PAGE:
DHA – Brain and nervous tissue membranes fats have a high proportion of DHA.  In fact one third of fats in the brain are DHA.  Photoreceptors in the retina of the eye also contain a high amount of DHA.  DHA is involved in multiple brain functions including cell membrane fluidity, receptor affinity, and modulation of signal transduction molecules.  Like EPA, DHA is also converted into another group of molecules, these are called docosanoids. These docosanoids have been found to be both protective of the brain as well as being anti-inflammatory.

Now I’ve talked about some of science behind omega 3 consumption let’s explore the real world applications.  How can omega 3 consumption be protective and potentially therapeutic?  The National Centre for Health Statistics has shown that omega 3 is one of the top dietary factors influencing early mortality.   

Studies into omega 3 first started back in 1970 based on what was at the time some interesting anecdotal evidence.  Inuit’s eat a high fat diet mostly consisting of fish and other marine animals.  They also had low rates of heart attacks.  Anecdotal evidence is generally frowned upon in the scientific community.  There’s no numbers to crunch, no accounting for cofounding variables, no placebo or control group, no graphs drawn.  So researchers began looking into this population and why they appeared to have better heart health compared to the rest of the western world.  Now there are over 4500 published studies into omega 3 and human health.

I have already talked about the anti-inflammatory properties of omega 3 but how does this apply to health and disease.  Inflammation is responsible for a plethora of diseases including rheumatoid arthritis, atherosclerosis, asthma, inflammatory bowel disease, depression, Crohn’s disease, ulcerative colitis, psoriasis, lupus erythematosus, multiple sclerosis, migraine headaches, and diabetes.  There are a number of really credible review articles looking into some of these conditions, and going to touch on some of them.

Heart Disease – This is the biggie really, the latest statistic I can find are from 2010, where just over 179,000 people died in the UK as a result of heart disease.  Bare in mind this is just the number of people who died.  It doesn’t account for the people who have a heart attack or a stroke whose quality of life ordinarily takes a turn for the worse as a result.  A lot of the proposed mechanisms, for the protective role of omega 3 against heart disease, are tied into the anti-inflammatory action I have mentioned.  Regular omega 3 consumption, has been shown to reduce cardiovascular incidence, cardiovascular death, heart failure and stroke.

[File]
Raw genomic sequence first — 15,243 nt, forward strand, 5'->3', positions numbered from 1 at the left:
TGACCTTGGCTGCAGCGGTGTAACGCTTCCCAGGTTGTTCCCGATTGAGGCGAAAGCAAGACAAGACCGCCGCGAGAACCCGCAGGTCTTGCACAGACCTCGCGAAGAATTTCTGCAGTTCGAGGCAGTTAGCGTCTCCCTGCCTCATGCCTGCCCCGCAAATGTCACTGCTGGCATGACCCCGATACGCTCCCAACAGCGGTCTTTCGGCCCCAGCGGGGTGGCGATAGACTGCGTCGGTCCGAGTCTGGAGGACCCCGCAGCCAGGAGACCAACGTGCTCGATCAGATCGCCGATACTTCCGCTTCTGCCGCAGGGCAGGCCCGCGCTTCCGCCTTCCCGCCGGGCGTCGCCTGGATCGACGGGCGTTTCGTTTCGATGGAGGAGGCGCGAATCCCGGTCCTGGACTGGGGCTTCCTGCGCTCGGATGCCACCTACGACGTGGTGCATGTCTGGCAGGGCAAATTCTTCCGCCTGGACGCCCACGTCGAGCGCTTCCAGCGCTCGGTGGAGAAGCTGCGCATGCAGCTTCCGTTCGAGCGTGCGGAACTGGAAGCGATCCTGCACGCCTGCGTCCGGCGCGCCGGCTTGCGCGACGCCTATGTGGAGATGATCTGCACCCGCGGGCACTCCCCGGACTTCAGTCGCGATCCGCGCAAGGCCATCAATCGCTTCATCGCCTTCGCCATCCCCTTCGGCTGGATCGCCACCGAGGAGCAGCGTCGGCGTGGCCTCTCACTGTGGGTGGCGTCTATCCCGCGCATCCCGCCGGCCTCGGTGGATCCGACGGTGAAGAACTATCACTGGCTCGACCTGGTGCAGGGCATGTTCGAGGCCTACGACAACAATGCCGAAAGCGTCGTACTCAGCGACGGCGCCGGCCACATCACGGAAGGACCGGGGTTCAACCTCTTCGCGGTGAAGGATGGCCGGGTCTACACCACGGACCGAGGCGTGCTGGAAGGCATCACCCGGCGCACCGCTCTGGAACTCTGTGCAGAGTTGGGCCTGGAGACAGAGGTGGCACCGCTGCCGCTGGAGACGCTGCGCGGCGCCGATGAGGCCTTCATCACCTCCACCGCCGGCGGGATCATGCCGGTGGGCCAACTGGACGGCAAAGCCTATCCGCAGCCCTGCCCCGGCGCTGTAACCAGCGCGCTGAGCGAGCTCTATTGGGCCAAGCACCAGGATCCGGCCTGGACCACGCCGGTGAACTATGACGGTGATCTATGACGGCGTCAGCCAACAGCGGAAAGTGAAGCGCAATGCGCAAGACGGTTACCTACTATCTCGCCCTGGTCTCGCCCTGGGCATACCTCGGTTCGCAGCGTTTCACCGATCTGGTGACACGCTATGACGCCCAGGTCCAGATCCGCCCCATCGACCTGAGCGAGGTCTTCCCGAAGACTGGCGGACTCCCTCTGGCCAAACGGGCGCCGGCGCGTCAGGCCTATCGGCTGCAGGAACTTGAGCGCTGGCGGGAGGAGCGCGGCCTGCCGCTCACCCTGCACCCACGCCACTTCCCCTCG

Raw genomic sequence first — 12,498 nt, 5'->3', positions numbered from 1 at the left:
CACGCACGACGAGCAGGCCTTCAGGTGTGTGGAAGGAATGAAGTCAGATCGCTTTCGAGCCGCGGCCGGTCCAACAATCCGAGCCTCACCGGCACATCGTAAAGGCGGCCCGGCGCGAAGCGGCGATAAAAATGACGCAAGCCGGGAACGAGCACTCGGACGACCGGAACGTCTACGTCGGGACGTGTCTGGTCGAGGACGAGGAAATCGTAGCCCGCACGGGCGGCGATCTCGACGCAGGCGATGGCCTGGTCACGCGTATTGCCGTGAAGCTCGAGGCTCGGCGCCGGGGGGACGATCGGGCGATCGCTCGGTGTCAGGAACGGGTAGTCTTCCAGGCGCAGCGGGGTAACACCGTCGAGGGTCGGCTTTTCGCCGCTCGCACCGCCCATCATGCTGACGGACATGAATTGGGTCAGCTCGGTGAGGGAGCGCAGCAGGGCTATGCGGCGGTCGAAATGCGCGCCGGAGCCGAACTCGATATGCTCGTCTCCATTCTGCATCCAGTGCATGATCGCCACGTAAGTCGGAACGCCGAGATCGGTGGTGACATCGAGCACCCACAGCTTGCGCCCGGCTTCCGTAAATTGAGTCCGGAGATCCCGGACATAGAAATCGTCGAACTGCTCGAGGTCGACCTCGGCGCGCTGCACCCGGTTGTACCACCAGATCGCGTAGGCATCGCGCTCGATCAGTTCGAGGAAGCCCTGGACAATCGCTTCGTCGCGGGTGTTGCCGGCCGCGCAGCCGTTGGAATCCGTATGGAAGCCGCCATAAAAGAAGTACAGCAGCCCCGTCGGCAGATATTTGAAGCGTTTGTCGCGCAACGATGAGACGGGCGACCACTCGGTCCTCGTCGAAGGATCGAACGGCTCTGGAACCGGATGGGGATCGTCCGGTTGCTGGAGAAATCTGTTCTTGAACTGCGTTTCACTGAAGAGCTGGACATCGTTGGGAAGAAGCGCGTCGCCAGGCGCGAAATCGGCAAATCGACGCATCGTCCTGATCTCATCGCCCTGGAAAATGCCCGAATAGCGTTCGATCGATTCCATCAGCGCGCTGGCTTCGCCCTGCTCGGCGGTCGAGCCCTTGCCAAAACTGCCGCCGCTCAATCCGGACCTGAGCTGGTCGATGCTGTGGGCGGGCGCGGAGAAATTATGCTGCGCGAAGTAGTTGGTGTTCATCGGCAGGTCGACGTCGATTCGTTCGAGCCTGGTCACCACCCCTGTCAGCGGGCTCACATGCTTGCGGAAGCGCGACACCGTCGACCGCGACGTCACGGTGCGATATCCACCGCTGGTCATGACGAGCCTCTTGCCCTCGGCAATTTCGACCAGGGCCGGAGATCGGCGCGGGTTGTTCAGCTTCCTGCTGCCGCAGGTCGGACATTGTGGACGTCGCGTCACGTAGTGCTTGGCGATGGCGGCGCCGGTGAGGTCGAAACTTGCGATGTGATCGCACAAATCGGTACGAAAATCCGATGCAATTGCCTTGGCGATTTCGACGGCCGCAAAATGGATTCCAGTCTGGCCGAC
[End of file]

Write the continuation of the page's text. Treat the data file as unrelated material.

Brain Development, Function and Disease
As I have mentioned there is a lot of DHA in the brain and it is particularly important during brain development.  The DHA required for brain development comes from the mother.  The greatest demand for DHA comes in the final trimester of pregnancy where the brain quadruples in size.  It is also supplied through the mother’s breast milk once the baby is born.  Lack of DHA in this critical time of development can permanently impair learning ability and also eye function.  There are also strong correlations between DHA intake and child birth weights and head circumference.  Current recommendations for DHA during pregnancy are 200-300mg.  Beware when considering supplements as some contain high levels of vitamin A which can be harmful during pregnancy.

As medicine improves in the UK so does the average age and this is fantastic people are living longer.  Unfortunately there is a trade-off.  Degenerative diseases can be a real issue as we get older.   Unfortunately this is a very complex issue and there is no one solution there are a ton of contributing factors.  It is an area I am very interested in and something I may explore in my masters dissertation.  Omega 3 and DHA has been shown to reduce amyloid beta plaques.  Amyloid beta plaques are a hallmark of Alzheimer's disease.  Furthermore intake of 900mg per day of DHA improved learning and memory function.